Sonia Sotomayor took to two different oaths today.
First, Chief Justice John G. Roberts, Jr., administered the Constitutional Oath to Judge Sonia Sotomayor in a private ceremony. Then Justice Sotomayor took Judicial Oath before a larger gathering of 60 friends and family members, which was recorded by television cameras for the first time:
Sotomayor is the 111th Justice of, the third female, and first Hispanic to sit on the nation’s highest court. At 55, Justice Sotomayor is the second youngest current Justice; Chief Justice John G. Roberts is 54.
The Senate voted 68-31 to confirm Judge Sotomayor as a Justice of the Supreme Court. There were more votes cast against Sotomayor than any other current Supreme Court Justice except Justices Alito and Thomas:
- Chief Justice John G. Roberts, September 29, 2005, 78 – 22
- Justice Samuel A. Alito, January 31, 2006, 58 – 42
- Justice Stephen G. Breyer, July 29, 1994, 87-9
- Justice Ruth Bader Ginsburg, August 03, 1993, 96-3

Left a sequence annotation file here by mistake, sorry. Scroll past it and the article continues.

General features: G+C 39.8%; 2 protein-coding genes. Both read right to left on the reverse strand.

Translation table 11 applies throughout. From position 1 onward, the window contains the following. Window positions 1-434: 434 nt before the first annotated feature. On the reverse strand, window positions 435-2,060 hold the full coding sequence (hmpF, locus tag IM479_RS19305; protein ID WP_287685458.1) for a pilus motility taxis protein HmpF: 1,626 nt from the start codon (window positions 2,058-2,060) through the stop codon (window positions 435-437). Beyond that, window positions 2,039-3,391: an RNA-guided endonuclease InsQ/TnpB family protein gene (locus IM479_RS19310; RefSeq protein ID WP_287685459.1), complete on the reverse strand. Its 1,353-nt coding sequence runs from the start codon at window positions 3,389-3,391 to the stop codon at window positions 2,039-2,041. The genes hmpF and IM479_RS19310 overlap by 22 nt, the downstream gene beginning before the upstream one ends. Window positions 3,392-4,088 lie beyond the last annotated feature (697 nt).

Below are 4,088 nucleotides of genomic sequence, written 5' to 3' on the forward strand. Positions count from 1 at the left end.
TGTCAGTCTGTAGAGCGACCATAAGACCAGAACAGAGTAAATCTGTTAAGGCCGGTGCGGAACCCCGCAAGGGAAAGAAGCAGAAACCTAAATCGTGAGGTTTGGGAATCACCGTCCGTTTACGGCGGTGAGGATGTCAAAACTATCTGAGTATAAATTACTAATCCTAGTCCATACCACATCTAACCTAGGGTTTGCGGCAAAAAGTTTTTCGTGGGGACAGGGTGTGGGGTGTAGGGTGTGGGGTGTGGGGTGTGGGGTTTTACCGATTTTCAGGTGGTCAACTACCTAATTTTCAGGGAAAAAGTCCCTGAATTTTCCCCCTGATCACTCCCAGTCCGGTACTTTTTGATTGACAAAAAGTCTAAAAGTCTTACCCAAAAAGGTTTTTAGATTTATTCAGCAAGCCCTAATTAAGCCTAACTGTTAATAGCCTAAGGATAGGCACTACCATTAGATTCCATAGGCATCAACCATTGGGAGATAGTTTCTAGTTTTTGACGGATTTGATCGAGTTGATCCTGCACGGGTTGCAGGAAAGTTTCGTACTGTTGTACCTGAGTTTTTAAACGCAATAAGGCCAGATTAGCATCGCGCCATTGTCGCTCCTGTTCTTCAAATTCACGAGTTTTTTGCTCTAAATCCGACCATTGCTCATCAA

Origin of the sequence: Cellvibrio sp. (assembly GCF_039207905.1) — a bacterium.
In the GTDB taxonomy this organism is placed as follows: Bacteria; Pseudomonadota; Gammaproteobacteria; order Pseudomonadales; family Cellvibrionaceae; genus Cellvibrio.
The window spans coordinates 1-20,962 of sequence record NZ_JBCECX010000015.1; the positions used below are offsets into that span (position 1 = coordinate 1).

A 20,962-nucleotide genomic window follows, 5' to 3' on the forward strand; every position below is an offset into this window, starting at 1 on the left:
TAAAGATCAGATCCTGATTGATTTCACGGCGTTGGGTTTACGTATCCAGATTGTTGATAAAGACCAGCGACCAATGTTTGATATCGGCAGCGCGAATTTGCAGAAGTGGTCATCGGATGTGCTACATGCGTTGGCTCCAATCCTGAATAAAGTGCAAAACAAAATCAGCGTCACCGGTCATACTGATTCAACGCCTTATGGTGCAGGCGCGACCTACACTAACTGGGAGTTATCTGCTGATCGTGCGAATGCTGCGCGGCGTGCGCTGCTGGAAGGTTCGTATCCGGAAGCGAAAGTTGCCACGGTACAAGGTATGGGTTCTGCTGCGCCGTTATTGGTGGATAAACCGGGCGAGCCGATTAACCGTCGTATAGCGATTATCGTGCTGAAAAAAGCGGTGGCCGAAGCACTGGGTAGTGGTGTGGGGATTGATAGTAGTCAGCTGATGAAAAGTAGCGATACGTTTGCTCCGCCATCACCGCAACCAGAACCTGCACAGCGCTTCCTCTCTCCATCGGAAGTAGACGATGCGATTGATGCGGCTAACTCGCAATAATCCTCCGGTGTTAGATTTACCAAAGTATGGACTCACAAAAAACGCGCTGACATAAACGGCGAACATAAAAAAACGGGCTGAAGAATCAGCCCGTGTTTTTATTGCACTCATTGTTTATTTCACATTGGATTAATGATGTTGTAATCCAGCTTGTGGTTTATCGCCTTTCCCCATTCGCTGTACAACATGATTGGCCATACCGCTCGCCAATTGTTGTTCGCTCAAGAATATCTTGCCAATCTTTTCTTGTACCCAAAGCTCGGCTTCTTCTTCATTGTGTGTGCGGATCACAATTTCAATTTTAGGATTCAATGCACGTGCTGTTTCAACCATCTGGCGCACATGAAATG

- Justice Clarence Thomas, October 15, 1991, 52-48
- Retired Justice David H. Souter, October 02, 1990, 90-9
- Justice Anthony M. Kennedy, February 03, 1988, 97-0
- Justice Antonin Scalia, September 17, 1986, 98-0
- Justice John Paul Stevens, December 17, 1975, 98-0
There was no question about the fact that Justice Sotomayor is qualified. The concern was that she was less than forthcoming about things, such as her Wise Latina remarks, in the confirmation hearings. NPR's Ari Shapiro said that he and other reporters studied Sotomayor's background and career for months and the Sotomayor at the Senate confirmation hearings bore "little resemblance" to the woman they studied.
It truly unfortunate that the confirmation process has become such a farce that a Supreme Court nominee is allowed to obfuscate to such a degree and still be confirmed.